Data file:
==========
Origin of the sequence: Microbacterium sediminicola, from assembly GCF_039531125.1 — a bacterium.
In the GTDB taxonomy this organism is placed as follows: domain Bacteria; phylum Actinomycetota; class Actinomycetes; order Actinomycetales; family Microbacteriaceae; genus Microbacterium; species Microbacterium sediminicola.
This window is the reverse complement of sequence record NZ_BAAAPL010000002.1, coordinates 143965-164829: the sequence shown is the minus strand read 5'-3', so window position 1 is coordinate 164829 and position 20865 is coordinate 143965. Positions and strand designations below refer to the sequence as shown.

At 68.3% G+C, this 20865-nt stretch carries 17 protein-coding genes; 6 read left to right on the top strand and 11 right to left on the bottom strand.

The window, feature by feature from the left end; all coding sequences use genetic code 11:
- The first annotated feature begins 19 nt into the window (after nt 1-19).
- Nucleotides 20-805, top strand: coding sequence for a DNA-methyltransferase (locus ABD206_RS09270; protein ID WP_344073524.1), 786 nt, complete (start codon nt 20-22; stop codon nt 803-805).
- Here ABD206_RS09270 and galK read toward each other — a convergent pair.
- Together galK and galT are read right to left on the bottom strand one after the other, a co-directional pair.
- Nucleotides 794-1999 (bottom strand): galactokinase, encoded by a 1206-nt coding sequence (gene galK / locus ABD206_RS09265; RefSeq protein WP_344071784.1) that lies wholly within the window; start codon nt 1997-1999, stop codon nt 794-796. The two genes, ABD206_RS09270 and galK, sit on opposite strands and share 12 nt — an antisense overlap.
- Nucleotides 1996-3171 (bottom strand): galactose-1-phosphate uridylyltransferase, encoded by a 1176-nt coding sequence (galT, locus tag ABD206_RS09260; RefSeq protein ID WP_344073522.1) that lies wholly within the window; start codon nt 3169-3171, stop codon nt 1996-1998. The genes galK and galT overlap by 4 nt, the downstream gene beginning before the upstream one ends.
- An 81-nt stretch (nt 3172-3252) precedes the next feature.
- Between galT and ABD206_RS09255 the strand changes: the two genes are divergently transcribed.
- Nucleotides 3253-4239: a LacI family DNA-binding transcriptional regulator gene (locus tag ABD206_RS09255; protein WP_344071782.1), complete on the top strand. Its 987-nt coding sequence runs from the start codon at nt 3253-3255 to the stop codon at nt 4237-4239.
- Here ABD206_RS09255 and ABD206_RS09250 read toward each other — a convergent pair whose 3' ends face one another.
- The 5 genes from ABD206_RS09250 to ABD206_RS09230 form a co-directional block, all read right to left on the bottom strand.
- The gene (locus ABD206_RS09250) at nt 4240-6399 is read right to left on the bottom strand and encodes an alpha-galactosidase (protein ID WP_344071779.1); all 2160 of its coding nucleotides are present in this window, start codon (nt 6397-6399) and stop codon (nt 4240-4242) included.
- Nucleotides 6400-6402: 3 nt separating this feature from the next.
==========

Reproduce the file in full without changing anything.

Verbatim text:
Origin of the sequence: Microbacterium sediminicola, from assembly GCF_039531125.1 — a bacterium.
In the GTDB taxonomy this organism is placed as follows: domain Bacteria; phylum Actinomycetota; class Actinomycetes; order Actinomycetales; family Microbacteriaceae; genus Microbacterium; species Microbacterium sediminicola.
This window is the reverse complement of sequence record NZ_BAAAPL010000002.1, coordinates 143965-164829: the sequence shown is the minus strand read 5'-3', so window position 1 is coordinate 164829 and position 20865 is coordinate 143965. Positions and strand designations below refer to the sequence as shown.

At 68.3% G+C, this 20865-nt stretch carries 17 protein-coding genes; 6 read left to right on the top strand and 11 right to left on the bottom strand.

The window, feature by feature from the left end; all coding sequences use genetic code 11:
- The first annotated feature begins 19 nt into the window (after nt 1-19).
- Nucleotides 20-805, top strand: coding sequence for a DNA-methyltransferase (locus ABD206_RS09270; protein ID WP_344073524.1), 786 nt, complete (start codon nt 20-22; stop codon nt 803-805).
- Here ABD206_RS09270 and galK read toward each other — a convergent pair.
- Together galK and galT are read right to left on the bottom strand one after the other, a co-directional pair.
- Nucleotides 794-1999 (bottom strand): galactokinase, encoded by a 1206-nt coding sequence (gene galK / locus ABD206_RS09265; RefSeq protein WP_344071784.1) that lies wholly within the window; start codon nt 1997-1999, stop codon nt 794-796. The two genes, ABD206_RS09270 and galK, sit on opposite strands and share 12 nt — an antisense overlap.
- Nucleotides 1996-3171 (bottom strand): galactose-1-phosphate uridylyltransferase, encoded by a 1176-nt coding sequence (galT, locus tag ABD206_RS09260; RefSeq protein ID WP_344073522.1) that lies wholly within the window; start codon nt 3169-3171, stop codon nt 1996-1998. The genes galK and galT overlap by 4 nt, the downstream gene beginning before the upstream one ends.
- An 81-nt stretch (nt 3172-3252) precedes the next feature.
- Between galT and ABD206_RS09255 the strand changes: the two genes are divergently transcribed.
- Nucleotides 3253-4239: a LacI family DNA-binding transcriptional regulator gene (locus tag ABD206_RS09255; protein WP_344071782.1), complete on the top strand. Its 987-nt coding sequence runs from the start codon at nt 3253-3255 to the stop codon at nt 4237-4239.
- Here ABD206_RS09255 and ABD206_RS09250 read toward each other — a convergent pair whose 3' ends face one another.
- The 5 genes from ABD206_RS09250 to ABD206_RS09230 form a co-directional block, all read right to left on the bottom strand.
- The gene (locus ABD206_RS09250) at nt 4240-6399 is read right to left on the bottom strand and encodes an alpha-galactosidase (protein ID WP_344071779.1); all 2160 of its coding nucleotides are present in this window, start codon (nt 6397-6399) and stop codon (nt 4240-4242) included.
- Nucleotides 6400-6402: 3 nt separating this feature from the next.